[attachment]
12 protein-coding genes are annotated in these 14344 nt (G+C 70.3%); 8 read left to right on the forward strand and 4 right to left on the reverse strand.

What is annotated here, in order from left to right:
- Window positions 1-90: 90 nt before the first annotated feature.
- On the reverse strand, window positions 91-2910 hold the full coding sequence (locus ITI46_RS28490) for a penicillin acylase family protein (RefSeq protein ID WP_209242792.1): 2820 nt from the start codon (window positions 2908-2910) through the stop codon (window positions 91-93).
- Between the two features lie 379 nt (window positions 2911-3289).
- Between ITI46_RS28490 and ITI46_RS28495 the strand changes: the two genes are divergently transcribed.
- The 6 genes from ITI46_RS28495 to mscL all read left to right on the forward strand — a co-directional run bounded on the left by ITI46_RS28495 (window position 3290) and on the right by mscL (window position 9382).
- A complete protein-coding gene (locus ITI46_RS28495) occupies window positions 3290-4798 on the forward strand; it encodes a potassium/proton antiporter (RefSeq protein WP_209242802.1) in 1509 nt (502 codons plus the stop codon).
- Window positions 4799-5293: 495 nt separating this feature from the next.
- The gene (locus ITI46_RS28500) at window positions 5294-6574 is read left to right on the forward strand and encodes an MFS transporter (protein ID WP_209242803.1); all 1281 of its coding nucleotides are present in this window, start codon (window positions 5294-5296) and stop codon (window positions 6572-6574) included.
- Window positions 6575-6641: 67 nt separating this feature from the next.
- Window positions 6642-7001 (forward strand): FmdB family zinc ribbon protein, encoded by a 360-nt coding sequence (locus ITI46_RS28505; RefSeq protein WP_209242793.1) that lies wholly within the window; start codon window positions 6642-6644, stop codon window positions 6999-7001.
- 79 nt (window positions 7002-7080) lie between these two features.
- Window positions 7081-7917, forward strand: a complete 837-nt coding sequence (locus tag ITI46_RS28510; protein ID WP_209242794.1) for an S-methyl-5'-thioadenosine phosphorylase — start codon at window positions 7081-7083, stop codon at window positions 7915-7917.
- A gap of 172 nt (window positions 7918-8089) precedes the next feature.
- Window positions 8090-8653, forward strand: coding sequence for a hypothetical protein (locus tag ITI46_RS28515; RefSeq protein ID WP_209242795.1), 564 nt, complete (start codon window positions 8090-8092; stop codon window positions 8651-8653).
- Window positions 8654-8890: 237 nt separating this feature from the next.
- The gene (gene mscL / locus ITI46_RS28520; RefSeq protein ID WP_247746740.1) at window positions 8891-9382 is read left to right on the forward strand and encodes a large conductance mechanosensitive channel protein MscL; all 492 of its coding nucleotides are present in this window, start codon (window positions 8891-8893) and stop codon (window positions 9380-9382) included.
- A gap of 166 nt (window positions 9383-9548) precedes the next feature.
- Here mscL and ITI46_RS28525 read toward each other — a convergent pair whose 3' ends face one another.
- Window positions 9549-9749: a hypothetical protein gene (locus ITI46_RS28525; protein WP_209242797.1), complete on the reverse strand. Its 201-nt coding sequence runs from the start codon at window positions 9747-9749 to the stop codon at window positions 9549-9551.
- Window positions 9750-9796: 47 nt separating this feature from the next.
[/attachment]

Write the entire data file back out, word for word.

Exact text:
12 protein-coding genes are annotated in these 14344 nt (G+C 70.3%); 8 read left to right on the forward strand and 4 right to left on the reverse strand.

What is annotated here, in order from left to right:
- Window positions 1-90: 90 nt before the first annotated feature.
- On the reverse strand, window positions 91-2910 hold the full coding sequence (locus ITI46_RS28490) for a penicillin acylase family protein (RefSeq protein ID WP_209242792.1): 2820 nt from the start codon (window positions 2908-2910) through the stop codon (window positions 91-93).
- Between the two features lie 379 nt (window positions 2911-3289).
- Between ITI46_RS28490 and ITI46_RS28495 the strand changes: the two genes are divergently transcribed.
- The 6 genes from ITI46_RS28495 to mscL all read left to right on the forward strand — a co-directional run bounded on the left by ITI46_RS28495 (window position 3290) and on the right by mscL (window position 9382).
- A complete protein-coding gene (locus ITI46_RS28495) occupies window positions 3290-4798 on the forward strand; it encodes a potassium/proton antiporter (RefSeq protein WP_209242802.1) in 1509 nt (502 codons plus the stop codon).
- Window positions 4799-5293: 495 nt separating this feature from the next.
- The gene (locus ITI46_RS28500) at window positions 5294-6574 is read left to right on the forward strand and encodes an MFS transporter (protein ID WP_209242803.1); all 1281 of its coding nucleotides are present in this window, start codon (window positions 5294-5296) and stop codon (window positions 6572-6574) included.
- Window positions 6575-6641: 67 nt separating this feature from the next.
- Window positions 6642-7001 (forward strand): FmdB family zinc ribbon protein, encoded by a 360-nt coding sequence (locus ITI46_RS28505; RefSeq protein WP_209242793.1) that lies wholly within the window; start codon window positions 6642-6644, stop codon window positions 6999-7001.
- 79 nt (window positions 7002-7080) lie between these two features.
- Window positions 7081-7917, forward strand: a complete 837-nt coding sequence (locus tag ITI46_RS28510; protein ID WP_209242794.1) for an S-methyl-5'-thioadenosine phosphorylase — start codon at window positions 7081-7083, stop codon at window positions 7915-7917.
- A gap of 172 nt (window positions 7918-8089) precedes the next feature.
- Window positions 8090-8653, forward strand: coding sequence for a hypothetical protein (locus tag ITI46_RS28515; RefSeq protein ID WP_209242795.1), 564 nt, complete (start codon window positions 8090-8092; stop codon window positions 8651-8653).
- Window positions 8654-8890: 237 nt separating this feature from the next.
- The gene (gene mscL / locus ITI46_RS28520; RefSeq protein ID WP_247746740.1) at window positions 8891-9382 is read left to right on the forward strand and encodes a large conductance mechanosensitive channel protein MscL; all 492 of its coding nucleotides are present in this window, start codon (window positions 8891-8893) and stop codon (window positions 9380-9382) included.
- A gap of 166 nt (window positions 9383-9548) precedes the next feature.
- Here mscL and ITI46_RS28525 read toward each other — a convergent pair whose 3' ends face one another.
- Window positions 9549-9749: a hypothetical protein gene (locus ITI46_RS28525; protein WP_209242797.1), complete on the reverse strand. Its 201-nt coding sequence runs from the start codon at window positions 9747-9749 to the stop codon at window positions 9549-9551.
- Window positions 9750-9796: 47 nt separating this feature from the next.